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Shut-up-and-take-my-moneyThe Little Girl got a chance to ride some carnival rides for the first time in her life yesterday (and I got me some cheese), which was awesome. She started out on each one a little unsure, transitioned to elation, transitioned to what appeared to be queasy stomach, and then immediately asked to ride another one.

  • Gordon Wittenmyer writes about the Players Association having concerns, privately, about how little the Chicago Cubs are spending at the big league level in recent years. This is one of those situations where I think the conversation was worth having, and the situation worth noting (and, thus, the article worth your time reading), but the actual meat is a little less sexy than it initially seems. Obviously, at its most foundational level, we’re talking about – just as we did when Scott Boras said similar things – a group of folks who want another group of folks to give them more money. That’s … not really a thing. As rational beings, of course the players collectively want the Cubs (and all teams) to spend more money. With the Cubs competing for more free agents, free agent salaries necessarily inflate. And, since free agent salaries never seem to deflate, it’s a great thing long-term for the players for the Cubs to be serious in free agency again. It remains my expectation that, in time, they will be. But it doesn’t really behoove the Cubs to alter their rebuilding plan to placate the Players Association – it’s not like spending a little now will help the Cubs in signing bigger players when they’re ready to do so (let’s be real: money talks, and that’s what will matter). In other words, if executing The Plan, as necessitated both by the organization’s financial situation and the best way to build a long-term winner in today’s game, requires the Cubs to ruffle some Players Association feathers, they’ll have to do that.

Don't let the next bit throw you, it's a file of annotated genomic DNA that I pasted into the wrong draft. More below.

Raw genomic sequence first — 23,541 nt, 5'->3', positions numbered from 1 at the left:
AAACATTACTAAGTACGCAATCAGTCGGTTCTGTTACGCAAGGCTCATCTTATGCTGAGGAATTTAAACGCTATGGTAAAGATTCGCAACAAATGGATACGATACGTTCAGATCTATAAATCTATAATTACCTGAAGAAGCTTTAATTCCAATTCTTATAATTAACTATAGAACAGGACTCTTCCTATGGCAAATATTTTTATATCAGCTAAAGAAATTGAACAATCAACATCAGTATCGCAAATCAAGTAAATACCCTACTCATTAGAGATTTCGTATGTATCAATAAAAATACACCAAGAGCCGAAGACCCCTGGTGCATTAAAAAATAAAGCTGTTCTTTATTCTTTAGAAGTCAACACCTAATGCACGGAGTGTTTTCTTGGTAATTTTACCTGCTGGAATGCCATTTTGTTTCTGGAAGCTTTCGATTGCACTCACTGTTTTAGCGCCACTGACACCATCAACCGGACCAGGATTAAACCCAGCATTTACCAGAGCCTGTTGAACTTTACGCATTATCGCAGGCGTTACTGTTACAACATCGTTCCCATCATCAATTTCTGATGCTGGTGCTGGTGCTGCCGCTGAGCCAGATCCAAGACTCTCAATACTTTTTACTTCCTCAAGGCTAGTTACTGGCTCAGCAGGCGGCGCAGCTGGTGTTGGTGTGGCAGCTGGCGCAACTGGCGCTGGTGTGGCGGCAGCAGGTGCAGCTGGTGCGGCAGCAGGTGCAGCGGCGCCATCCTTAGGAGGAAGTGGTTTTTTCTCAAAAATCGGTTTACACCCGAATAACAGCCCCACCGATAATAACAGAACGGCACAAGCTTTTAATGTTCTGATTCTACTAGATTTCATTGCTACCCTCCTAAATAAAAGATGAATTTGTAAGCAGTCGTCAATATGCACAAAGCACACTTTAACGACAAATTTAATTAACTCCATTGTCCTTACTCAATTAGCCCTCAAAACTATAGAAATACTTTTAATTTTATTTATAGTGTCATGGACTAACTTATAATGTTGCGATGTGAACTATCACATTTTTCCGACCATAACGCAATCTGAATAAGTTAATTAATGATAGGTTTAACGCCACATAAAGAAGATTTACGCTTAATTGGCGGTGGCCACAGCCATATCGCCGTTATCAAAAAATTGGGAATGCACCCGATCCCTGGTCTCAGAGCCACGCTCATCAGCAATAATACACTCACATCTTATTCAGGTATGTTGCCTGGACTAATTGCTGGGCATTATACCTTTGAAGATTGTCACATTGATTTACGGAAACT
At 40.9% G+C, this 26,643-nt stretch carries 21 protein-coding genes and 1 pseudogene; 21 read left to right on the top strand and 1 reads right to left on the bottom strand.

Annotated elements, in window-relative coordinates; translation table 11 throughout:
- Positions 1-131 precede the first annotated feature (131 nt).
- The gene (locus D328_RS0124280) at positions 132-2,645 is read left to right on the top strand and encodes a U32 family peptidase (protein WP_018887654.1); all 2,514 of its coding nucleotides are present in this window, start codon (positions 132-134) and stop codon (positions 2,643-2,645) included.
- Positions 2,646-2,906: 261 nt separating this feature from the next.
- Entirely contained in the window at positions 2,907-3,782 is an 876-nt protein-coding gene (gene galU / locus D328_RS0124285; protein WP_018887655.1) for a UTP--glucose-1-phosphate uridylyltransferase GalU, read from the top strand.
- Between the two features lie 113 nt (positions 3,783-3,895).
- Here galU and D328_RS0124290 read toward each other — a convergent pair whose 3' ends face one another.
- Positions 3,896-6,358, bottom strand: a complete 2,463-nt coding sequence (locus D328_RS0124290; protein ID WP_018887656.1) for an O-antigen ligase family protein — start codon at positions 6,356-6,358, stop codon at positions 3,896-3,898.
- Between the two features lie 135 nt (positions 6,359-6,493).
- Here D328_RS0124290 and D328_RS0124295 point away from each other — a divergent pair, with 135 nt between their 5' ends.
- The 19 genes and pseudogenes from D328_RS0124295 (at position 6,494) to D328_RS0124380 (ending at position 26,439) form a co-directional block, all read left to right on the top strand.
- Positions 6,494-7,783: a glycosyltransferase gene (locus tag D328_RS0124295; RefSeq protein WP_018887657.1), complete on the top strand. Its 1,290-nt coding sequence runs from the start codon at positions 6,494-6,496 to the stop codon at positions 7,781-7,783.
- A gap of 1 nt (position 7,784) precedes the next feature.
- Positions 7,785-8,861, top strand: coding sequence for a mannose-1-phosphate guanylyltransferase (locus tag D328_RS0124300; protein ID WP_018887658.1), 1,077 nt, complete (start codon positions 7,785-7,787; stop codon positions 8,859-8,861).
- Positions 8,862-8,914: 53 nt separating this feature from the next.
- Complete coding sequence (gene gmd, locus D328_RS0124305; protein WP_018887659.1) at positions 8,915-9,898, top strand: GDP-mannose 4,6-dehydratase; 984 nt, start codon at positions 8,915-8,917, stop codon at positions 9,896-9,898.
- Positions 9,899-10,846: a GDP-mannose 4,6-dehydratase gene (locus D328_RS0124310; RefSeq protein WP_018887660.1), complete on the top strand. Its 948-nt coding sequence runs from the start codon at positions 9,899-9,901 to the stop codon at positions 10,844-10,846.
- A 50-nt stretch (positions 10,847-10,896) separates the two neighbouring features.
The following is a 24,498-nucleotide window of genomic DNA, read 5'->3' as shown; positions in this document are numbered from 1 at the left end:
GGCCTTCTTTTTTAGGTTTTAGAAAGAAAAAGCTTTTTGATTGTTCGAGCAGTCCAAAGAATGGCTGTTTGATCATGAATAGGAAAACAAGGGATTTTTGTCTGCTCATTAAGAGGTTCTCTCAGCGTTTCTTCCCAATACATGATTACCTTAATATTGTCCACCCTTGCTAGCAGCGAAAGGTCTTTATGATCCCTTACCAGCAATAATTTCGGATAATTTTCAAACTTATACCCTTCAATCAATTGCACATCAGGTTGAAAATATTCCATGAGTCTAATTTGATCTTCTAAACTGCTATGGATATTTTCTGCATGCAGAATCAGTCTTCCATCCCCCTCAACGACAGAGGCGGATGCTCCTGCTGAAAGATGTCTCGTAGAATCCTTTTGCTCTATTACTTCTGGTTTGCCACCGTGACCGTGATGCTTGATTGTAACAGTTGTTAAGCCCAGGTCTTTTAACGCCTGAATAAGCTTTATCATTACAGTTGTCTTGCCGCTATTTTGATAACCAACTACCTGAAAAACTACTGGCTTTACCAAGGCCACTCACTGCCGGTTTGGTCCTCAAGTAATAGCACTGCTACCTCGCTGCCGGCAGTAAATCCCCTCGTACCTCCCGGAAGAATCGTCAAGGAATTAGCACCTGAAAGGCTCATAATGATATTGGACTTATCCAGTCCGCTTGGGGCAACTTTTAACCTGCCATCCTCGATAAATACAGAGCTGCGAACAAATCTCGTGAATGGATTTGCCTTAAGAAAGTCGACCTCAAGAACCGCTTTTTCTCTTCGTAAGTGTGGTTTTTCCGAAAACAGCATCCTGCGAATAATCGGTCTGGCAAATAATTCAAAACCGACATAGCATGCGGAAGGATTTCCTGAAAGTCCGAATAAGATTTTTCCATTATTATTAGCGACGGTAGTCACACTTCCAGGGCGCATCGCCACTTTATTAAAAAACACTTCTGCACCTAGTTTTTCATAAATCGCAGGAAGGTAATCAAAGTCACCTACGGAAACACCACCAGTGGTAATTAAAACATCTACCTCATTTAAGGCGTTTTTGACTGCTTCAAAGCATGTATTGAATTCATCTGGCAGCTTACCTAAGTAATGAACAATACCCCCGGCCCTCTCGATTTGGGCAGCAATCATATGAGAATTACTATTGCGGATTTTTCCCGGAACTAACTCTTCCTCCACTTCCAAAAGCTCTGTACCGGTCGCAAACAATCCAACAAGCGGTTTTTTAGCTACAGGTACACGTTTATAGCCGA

• When it comes to spending, here are some things that we know: (1) the Cubs will go into this offseason with virtually nothing committed in future salary obligations, considering the huge chunks of money that come off of the books after this year; (2) the Cubs did not spend their full baseball operations budget last year, and the front office has said that the money has been rolled over for future use; (3) many of the impact prospects in the Cubs’ system, as of this upcoming offseason, will be knocking on the big league door, and you’d like to see a team with some “names” on it to cushion the prospects’ transition to the big leagues; and (4) the renovation is coming and the TV deal is coming – although the dollars from them aren’t kicking in yet, with each passing offseason, they are closer. Take it all together, and I see a team that probably should start spending a fair bit this coming offseason. We’ll see what happens. As you know, the Cubs’ present financial might is tied very closely to attendance revenue, and attendance looks to be dropping significantly again this year. Hopefully that was always appropriately projected, and doesn’t wind up being the explanation for another year of payroll reduction.
  • Unsurprisingly, given his recent hot streak and reduced K rate, Junior Lake is earning more playing time, according to Ricky Renteria (Cubs.com). And Lake responded to that public bit of confidence with an 0-4, 3 K night. It had to come eventually, so I’m not actually being as sardonic as it sounds like I am. He’s been legitimately good, and deserves an extended look, regardless of what happens with Justin Ruggiano’s and Ryan Sweeney’s eventual returns.
  • Wendy Thurm looks at the latest motion in the federal lawsuit attacking MLB’s territorial restrictions (a subject of great interest both to the fans (blackouts!) and to the Cubs (TV deals)).

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